Books You Should Re-Read?
Bill Quick

Books People Only Pretend to Have Read | Daily Pundit

Referring to books you should read twice, Billy Hollis sez:

I’d be interested in other DPer’s candidates for such a list.

By this he means books that are so complex they repay a second reading – or more.

My entries on such a list would be books that I, personally, have found much value in reading, and re-reading.

1.  Accelerando, by Charles Stross.  Still one of the best SF visions of the tech singularity, written by a guy who spent much of his life making his living by writing about technology.  I’ve re-read it half a dozen times.

2.  Ditto Fire Upon the Deep, Vernor Vinge’s vision of pre-and post-singularity societies.  I read the whole thing the first time around, but it is essentially two novels smushed together – one about the advanced tech cultures of the Beyond, and one about a primitive war between interesting aliens.  The alien war is interesting the first time around, but all of my re-reads have skipped it entirely, and included only the tech and post-tech aspects.

3.  Re:  Heinlein.  I re-read Stranger a couple of times, but not in the past 25 years or so.  It really doesn’t wear well for me.  OTOH, I re-read both The Moon is a Harsh Mistress, and Starship Troopers every five years or so.  They never seem to grow old.

4.  I’ve read Cryptonomicon three times now, most recently about six months ago.  I find myself paying more and more attention to his descriptions of the tech culture in California, which is the most influential tech culture in the world.

5.  Generations is always good for a re-read.  Correlation doesn’t mean causation, but its predictions correlate really well with much of what we see now.  And every time you get a year deeper into current history, you’ll see more of them with a re-read.

6.  If you want to know what Ayn Rand is about without reading everything, give The Ayn Rand Lexicon a shot.  It’s arranged like an encyclopedia, with every topic filled with cites and quotes to all of her work that touches on those topics.  Think of it as a condensed shot of Objectivism without all the long speeches.  Very dense to read in a sitting, though.  But it repays the effort.

7.  This is pure space opera fluff, but I reread most of Peter Hamilton’s stuff on a regular basis.  My favoreit of all his creations is the galaxy of the Commonwealth, so far explicated in six huge novels and some smaller works.  In fact, I’m currently re-reading the Void Trilogy – with a caveat.  This is another of those works in which two books are smushed into one.  The world of the Dreaming Void is primitive.  It’s a nice action-adventure story, but nothing special.  The somewhat larger story is set in the Commonwealth, over a 1500 year time period that starts in this century.  I’ve pretty much skipped the primitive storyline on re-reads, but remain endlessly fascinated with the high-tech space opera and the culture in which it is set.  He’s got another trilogy set in this milieu coming up, and I’m awaiting it eagerly.  Not many current SF authors ring my bell any more.  I just don’t have much use for the lefty/progressive pap being produced by current practitioners of the art.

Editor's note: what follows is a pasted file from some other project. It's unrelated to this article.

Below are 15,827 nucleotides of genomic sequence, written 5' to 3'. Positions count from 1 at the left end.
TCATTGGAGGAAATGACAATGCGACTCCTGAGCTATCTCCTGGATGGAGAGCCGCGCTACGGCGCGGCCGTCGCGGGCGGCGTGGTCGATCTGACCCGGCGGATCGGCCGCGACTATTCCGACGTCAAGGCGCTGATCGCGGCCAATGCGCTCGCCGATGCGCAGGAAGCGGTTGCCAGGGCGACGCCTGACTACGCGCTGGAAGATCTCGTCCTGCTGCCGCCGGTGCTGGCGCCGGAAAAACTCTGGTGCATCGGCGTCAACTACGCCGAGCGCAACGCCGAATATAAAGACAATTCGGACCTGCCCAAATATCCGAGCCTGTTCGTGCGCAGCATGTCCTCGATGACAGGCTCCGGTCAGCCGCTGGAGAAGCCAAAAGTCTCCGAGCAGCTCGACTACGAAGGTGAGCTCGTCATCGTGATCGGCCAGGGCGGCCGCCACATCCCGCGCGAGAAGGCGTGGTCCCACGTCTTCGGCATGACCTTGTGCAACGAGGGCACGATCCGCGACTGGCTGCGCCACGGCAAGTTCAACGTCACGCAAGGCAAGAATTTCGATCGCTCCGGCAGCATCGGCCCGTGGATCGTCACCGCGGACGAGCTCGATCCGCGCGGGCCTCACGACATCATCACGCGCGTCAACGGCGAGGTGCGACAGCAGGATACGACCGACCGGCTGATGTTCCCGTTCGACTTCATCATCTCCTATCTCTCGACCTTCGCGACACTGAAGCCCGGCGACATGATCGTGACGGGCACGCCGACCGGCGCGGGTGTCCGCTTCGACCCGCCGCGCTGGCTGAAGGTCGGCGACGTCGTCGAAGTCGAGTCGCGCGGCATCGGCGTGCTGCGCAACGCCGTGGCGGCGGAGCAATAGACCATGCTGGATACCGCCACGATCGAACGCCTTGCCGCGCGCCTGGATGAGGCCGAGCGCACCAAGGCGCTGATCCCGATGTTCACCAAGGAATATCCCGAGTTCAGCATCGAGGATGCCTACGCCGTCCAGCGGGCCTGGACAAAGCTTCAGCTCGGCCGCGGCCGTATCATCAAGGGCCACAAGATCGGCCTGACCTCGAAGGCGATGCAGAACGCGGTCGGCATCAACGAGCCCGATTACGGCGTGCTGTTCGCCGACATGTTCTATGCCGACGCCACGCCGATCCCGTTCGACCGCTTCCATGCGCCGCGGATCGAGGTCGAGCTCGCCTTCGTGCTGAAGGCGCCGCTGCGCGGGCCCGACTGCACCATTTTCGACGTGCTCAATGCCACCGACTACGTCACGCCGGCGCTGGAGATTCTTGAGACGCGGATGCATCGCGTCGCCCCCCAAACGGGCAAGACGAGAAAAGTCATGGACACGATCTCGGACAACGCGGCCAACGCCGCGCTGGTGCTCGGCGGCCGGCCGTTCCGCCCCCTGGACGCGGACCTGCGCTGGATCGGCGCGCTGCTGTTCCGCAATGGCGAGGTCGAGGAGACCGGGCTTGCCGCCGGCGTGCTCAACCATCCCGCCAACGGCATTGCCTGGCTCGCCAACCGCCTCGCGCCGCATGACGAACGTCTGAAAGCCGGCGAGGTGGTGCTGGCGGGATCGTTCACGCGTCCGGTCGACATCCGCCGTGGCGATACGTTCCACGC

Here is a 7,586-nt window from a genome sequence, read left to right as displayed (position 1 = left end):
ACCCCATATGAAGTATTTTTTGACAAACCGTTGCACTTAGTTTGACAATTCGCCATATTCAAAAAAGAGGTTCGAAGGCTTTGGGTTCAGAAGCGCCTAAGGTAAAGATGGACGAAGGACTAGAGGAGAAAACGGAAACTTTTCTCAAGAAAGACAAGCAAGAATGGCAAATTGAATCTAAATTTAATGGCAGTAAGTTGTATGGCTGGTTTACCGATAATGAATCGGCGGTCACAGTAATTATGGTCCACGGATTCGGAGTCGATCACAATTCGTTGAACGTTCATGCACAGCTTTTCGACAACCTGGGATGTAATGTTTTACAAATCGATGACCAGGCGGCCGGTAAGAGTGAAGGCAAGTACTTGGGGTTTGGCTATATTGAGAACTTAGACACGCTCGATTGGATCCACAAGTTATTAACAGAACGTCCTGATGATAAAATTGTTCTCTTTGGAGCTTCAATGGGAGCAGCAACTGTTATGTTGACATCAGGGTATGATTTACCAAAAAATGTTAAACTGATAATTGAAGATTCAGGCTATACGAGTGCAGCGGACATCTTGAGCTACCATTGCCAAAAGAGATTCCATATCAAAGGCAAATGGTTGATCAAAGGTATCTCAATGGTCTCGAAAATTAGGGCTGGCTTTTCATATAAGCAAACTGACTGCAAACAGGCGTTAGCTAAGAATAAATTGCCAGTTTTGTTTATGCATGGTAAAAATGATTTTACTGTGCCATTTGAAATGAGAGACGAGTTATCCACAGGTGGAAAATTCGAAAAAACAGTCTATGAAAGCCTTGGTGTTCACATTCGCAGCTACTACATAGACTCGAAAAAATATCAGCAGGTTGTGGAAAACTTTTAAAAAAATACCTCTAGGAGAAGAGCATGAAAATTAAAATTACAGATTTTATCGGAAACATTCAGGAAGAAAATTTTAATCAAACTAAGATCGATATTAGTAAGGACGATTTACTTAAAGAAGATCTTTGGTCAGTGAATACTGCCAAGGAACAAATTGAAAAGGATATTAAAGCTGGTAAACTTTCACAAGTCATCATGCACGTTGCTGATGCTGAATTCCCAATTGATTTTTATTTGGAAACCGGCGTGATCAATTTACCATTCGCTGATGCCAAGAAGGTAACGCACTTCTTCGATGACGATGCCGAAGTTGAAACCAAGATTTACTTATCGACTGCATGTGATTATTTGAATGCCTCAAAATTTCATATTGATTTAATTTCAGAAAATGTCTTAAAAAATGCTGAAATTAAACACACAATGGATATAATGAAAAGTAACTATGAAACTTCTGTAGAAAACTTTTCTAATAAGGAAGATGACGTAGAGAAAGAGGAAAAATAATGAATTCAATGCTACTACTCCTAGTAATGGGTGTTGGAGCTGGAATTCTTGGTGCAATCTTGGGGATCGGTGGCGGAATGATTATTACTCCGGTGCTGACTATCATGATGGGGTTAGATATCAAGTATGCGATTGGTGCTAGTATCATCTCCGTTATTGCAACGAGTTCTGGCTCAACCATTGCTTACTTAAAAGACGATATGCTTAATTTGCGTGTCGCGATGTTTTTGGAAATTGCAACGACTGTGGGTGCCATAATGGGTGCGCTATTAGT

8.  Dr. Bob Forward’s Future Magic, which is one of the few dead tree books that survived my moving on to ebooks.  Forward was a working physicist, head of JPL, a solid writer, and a brilliantly imaginative hard science thinker.  For years I used FM almost as a recipe book for my own short stories.  I’d simply take one of his concepts and write a story around it.  I sold every damned one of them to Analog, too.  I’m particularly fond of his technical explanation for the existence of an immmortal soul, one that doesn’t involve religion at all.  I re-read this book every five years or so, too, and it’s about due to hit the top of the pile again.  Only problem is through some sort of future magic, the text in the dead tree version keeps getting smaller and smaller.  Gremlins, I say.  I’ve heard that his other “magic” book, Indistinguishable From Magic, is equally good, but I haven’t read it.  No ebook version, of course, but I might spring for it anyway one of these days.

Anyway, that’s enough to get started with.  If anything else springs to mind, I’ll tack on an update.  How about you?  What are your re-reads?

And Billy, thanks bunches for that Burke suggestion.  I just bought and downloaded it.

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Bill Quick

About Bill Quick

I am a small-l libertarian. My primary concern is to increase individual liberty as much as possible in the face of statist efforts to restrict it from both the right and the left. If I had to sum up my beliefs as concisely as possible, I would say, "Stay out of my wallet and my bedroom," "your liberty stops at my nose," and "don't tread on me." I will believe that things are taking a turn for the better in America when married gays are able to, and do, maintain large arsenals of automatic weapons, and tax collectors are, and do, not.


Books You Should Re-Read? — 3 Comments

  1. I’m just about due for another reading of W. Somerset Maugham’s The Razor’s Edge. It pulls me back about every 5 years.

    Funny, what you wrote about those 3 Heinlein books might well have been taken straight from the void between my ears.